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Knight at the Movies: Valentine Road; We Are What We Are; notes
by Richard Knight, Jr., for Windy City Times

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On the morning of July 12, 2008, at approximately 8:15 a.m. while sitting in class at the E O. Green Junior High School in Oxnard, Calif., 14-year-old Brandon McInerney pulled a .22-caliber revolver out of his backpack and shot another student in the back of the head. McInerney dropped the gun, walked out of the school and was apprehended by authorities just blocks away fewer than 10 minutes later. His victim, 15-year-old Larry King, died within two days and was buried in a cemetery on Valentine Road—which provides the ironic name for Marta Cunningham's extraordinary documentary debut feature about the tragedy.

It's ironic because two days before the shooting King approached McInerney at school and asked him, in front of several of his friends, to be his valentine. That wasn't the first time the openly gay King had publicly verbalized his attraction to McInerney, who was straight and the embarrassment of being the object of a same-sex attraction—in particular by a boy who also used make-up and wore female clothing to school—was widely seen as the motive for the killing.

In Cunningham's film—which debuted Oct. 7 on HBO and which will be broadcast throughout the month—King's declaration and, even more, his burgeoning acceptance and public display of his transgender status, are seen as just cause for McInerney to end his life. Time and time again, the movie gives those involved—teachers, jurors, attorneys, family, and friends—a platform upon which they hang themselves by almost eagerly revealing their deeply ingrained prejudices toward King's behavior and deride his insistence on being his true self. Never have I seen a film that is a more telling example of the "blame the victim" mentality.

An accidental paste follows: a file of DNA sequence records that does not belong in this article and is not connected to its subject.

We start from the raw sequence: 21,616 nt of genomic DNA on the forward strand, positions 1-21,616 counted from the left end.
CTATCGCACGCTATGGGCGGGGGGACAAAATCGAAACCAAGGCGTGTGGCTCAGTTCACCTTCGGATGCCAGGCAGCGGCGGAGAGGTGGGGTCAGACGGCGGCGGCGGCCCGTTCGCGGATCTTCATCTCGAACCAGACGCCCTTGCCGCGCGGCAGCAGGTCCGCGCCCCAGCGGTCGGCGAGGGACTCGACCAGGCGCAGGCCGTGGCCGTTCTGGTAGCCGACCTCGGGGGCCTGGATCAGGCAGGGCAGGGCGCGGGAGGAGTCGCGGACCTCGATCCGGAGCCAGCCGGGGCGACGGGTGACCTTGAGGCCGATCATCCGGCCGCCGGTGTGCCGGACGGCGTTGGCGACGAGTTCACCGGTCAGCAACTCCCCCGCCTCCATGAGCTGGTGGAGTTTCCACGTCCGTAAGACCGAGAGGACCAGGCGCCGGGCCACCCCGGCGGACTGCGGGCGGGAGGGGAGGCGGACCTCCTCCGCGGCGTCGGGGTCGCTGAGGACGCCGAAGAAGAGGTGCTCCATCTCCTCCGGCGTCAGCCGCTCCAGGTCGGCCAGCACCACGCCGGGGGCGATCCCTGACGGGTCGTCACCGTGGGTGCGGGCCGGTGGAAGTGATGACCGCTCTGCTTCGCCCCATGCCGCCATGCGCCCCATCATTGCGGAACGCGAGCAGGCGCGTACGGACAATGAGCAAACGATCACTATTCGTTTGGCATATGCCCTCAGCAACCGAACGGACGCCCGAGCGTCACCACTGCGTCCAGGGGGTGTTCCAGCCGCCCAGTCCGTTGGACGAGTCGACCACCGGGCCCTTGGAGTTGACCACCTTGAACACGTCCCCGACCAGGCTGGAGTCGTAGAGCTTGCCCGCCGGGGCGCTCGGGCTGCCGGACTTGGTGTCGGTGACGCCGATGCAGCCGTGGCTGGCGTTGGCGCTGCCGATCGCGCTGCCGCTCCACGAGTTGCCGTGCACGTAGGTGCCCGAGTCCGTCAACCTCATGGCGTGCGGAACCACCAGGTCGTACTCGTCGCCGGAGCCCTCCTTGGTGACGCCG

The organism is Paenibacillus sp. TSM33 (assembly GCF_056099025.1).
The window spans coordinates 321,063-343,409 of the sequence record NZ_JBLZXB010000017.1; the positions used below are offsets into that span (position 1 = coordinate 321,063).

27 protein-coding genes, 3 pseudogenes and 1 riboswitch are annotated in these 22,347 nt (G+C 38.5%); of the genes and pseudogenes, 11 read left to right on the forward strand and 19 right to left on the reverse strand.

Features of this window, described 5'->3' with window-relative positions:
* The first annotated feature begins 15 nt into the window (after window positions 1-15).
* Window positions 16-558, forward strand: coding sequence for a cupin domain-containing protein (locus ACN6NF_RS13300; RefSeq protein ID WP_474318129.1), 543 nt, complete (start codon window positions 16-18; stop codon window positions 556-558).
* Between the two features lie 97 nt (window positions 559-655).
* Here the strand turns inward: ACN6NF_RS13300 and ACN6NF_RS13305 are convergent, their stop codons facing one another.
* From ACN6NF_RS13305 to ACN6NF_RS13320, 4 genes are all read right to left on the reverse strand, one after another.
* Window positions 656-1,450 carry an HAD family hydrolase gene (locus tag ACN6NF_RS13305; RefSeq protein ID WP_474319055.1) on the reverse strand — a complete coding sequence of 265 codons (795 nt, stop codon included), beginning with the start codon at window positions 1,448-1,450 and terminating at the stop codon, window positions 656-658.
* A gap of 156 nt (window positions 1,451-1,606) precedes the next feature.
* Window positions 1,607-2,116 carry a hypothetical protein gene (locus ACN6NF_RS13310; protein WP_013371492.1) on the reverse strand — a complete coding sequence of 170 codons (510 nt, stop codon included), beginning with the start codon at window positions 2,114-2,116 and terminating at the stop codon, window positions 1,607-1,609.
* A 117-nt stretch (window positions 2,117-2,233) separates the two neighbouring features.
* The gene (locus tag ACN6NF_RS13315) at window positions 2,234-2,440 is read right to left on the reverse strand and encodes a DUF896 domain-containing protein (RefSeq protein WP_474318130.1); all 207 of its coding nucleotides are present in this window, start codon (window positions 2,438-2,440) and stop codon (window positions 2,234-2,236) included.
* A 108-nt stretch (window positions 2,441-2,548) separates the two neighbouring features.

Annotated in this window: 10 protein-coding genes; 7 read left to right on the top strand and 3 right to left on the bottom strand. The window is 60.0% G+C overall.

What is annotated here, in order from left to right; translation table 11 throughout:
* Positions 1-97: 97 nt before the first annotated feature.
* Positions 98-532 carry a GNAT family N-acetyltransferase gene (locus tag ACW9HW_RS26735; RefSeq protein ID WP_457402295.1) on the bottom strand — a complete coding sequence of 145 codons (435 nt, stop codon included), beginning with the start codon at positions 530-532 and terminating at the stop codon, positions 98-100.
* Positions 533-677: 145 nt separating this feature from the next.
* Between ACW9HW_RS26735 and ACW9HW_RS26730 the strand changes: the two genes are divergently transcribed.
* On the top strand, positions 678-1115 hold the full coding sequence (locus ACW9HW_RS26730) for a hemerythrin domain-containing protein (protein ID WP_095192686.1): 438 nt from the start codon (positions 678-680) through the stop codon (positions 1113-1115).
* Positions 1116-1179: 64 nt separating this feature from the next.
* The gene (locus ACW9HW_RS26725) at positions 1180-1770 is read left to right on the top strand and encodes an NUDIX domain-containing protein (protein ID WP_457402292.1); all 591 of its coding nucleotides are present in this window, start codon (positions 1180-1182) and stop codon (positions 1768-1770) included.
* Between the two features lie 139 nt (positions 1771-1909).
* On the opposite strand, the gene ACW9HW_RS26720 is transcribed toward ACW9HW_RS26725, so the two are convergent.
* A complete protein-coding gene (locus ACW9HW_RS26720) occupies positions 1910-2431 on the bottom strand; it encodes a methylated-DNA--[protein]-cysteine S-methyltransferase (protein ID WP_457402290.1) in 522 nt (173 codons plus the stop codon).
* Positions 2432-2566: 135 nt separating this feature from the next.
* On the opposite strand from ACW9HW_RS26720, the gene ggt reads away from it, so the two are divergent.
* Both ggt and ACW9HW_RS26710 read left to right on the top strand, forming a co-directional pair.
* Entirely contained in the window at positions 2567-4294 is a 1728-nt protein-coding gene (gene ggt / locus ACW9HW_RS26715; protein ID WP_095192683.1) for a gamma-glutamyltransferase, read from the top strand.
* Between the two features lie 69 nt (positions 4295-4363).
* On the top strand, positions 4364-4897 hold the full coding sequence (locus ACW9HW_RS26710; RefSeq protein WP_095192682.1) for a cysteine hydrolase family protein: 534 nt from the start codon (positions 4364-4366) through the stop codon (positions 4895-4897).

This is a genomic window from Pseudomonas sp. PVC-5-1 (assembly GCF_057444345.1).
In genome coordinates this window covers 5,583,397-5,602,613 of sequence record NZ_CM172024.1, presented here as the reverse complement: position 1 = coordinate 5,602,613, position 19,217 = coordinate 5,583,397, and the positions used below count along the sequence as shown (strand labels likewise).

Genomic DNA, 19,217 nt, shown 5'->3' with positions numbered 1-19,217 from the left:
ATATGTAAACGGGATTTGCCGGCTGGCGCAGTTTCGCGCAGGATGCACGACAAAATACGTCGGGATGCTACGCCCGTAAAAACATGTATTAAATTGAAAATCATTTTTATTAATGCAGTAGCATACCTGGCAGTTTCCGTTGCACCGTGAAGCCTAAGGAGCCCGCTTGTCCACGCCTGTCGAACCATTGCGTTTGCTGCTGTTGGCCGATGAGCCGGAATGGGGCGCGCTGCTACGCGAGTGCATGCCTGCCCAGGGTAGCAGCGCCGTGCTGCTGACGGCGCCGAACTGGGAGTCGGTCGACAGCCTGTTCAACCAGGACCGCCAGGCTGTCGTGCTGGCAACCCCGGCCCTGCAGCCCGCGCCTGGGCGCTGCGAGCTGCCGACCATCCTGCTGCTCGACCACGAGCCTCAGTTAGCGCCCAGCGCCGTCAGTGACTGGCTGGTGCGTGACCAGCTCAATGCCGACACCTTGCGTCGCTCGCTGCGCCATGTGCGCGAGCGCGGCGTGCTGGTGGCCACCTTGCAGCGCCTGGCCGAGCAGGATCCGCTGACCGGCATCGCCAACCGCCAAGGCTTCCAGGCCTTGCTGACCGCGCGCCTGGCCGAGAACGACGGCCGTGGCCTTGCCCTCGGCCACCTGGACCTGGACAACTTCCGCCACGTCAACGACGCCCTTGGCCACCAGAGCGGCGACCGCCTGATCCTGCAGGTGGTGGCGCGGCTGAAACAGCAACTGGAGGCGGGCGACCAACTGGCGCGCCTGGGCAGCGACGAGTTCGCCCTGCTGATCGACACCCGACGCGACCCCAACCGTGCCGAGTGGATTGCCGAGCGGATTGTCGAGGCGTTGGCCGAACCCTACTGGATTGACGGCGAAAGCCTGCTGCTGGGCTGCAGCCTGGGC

Cunningham's film is filled with dozens of moments that leave one enraged at the vile insidiousness of prejudice and the justification for violence done in its name. It's never in doubt that the diminutive King—an adopted child whose hardscrabble life finally found a measure of peace and acceptance when he was placed in a group home for troubled youth—was the tragic victim of a hate crime.

However, the reasons for that crime by its perpetrator—who also came from an extremely troubled background—and the larger, complex questions surrounding social and institutional attitudes toward sexual minorities, gun violence and the judicial process are also explored in Cunningham's remarkable film. Its horrifying clear in the unforgettable Valentine Road, a deeply thought-provoking documentary, that McInerney's heinous crime had consequences far beyond the ultimate one suffered by his unfortunate victim.

Briefly noted: Director Jim Mickle's We Are What We Are, opening this Friday at the Music Box Theatre, 3733 N. Southport Ave., is another welcome entry in the ongoing revival of horror movies that relies on character and setting rather than shock and gore to chill audiences to the marrow. No one seems to think it odd that so many young women have gone missing and no one seems to connect their disappearances with the elusive Parker clan. But during a period of unending rain, accompanied by flooding of the area's waterways, pieces of evidence surface that suggest that the Parkers are a lot more than the pious, churchy folk they seem to be.